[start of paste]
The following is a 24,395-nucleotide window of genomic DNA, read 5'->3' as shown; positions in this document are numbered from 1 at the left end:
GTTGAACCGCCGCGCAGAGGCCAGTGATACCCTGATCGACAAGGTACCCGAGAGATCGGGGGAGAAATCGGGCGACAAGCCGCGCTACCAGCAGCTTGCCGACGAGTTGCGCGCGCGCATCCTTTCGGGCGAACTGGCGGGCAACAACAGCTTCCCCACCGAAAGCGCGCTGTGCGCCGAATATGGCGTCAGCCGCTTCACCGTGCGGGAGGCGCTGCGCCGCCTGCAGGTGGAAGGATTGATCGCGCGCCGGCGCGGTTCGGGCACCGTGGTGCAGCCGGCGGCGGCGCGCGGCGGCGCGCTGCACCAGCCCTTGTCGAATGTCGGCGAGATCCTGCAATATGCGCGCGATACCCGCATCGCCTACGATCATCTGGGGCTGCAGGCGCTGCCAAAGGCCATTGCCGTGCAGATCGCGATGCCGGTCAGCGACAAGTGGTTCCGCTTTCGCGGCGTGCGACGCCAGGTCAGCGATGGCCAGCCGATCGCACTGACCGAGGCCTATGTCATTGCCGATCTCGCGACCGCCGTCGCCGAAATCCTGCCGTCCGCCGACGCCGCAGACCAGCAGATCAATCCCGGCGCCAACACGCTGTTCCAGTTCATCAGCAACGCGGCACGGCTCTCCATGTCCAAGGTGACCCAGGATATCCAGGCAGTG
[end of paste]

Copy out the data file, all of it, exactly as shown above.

The following is a 24,395-nucleotide window of genomic DNA, read 5'->3' as shown; positions in this document are numbered from 1 at the left end:
GTTGAACCGCCGCGCAGAGGCCAGTGATACCCTGATCGACAAGGTACCCGAGAGATCGGGGGAGAAATCGGGCGACAAGCCGCGCTACCAGCAGCTTGCCGACGAGTTGCGCGCGCGCATCCTTTCGGGCGAACTGGCGGGCAACAACAGCTTCCCCACCGAAAGCGCGCTGTGCGCCGAATATGGCGTCAGCCGCTTCACCGTGCGGGAGGCGCTGCGCCGCCTGCAGGTGGAAGGATTGATCGCGCGCCGGCGCGGTTCGGGCACCGTGGTGCAGCCGGCGGCGGCGCGCGGCGGCGCGCTGCACCAGCCCTTGTCGAATGTCGGCGAGATCCTGCAATATGCGCGCGATACCCGCATCGCCTACGATCATCTGGGGCTGCAGGCGCTGCCAAAGGCCATTGCCGTGCAGATCGCGATGCCGGTCAGCGACAAGTGGTTCCGCTTTCGCGGCGTGCGACGCCAGGTCAGCGATGGCCAGCCGATCGCACTGACCGAGGCCTATGTCATTGCCGATCTCGCGACCGCCGTCGCCGAAATCCTGCCGTCCGCCGACGCCGCAGACCAGCAGATCAATCCCGGCGCCAACACGCTGTTCCAGTTCATCAGCAACGCGGCACGGCTCTCCATGTCCAAGGTGACCCAGGATATCCAGGCAGTG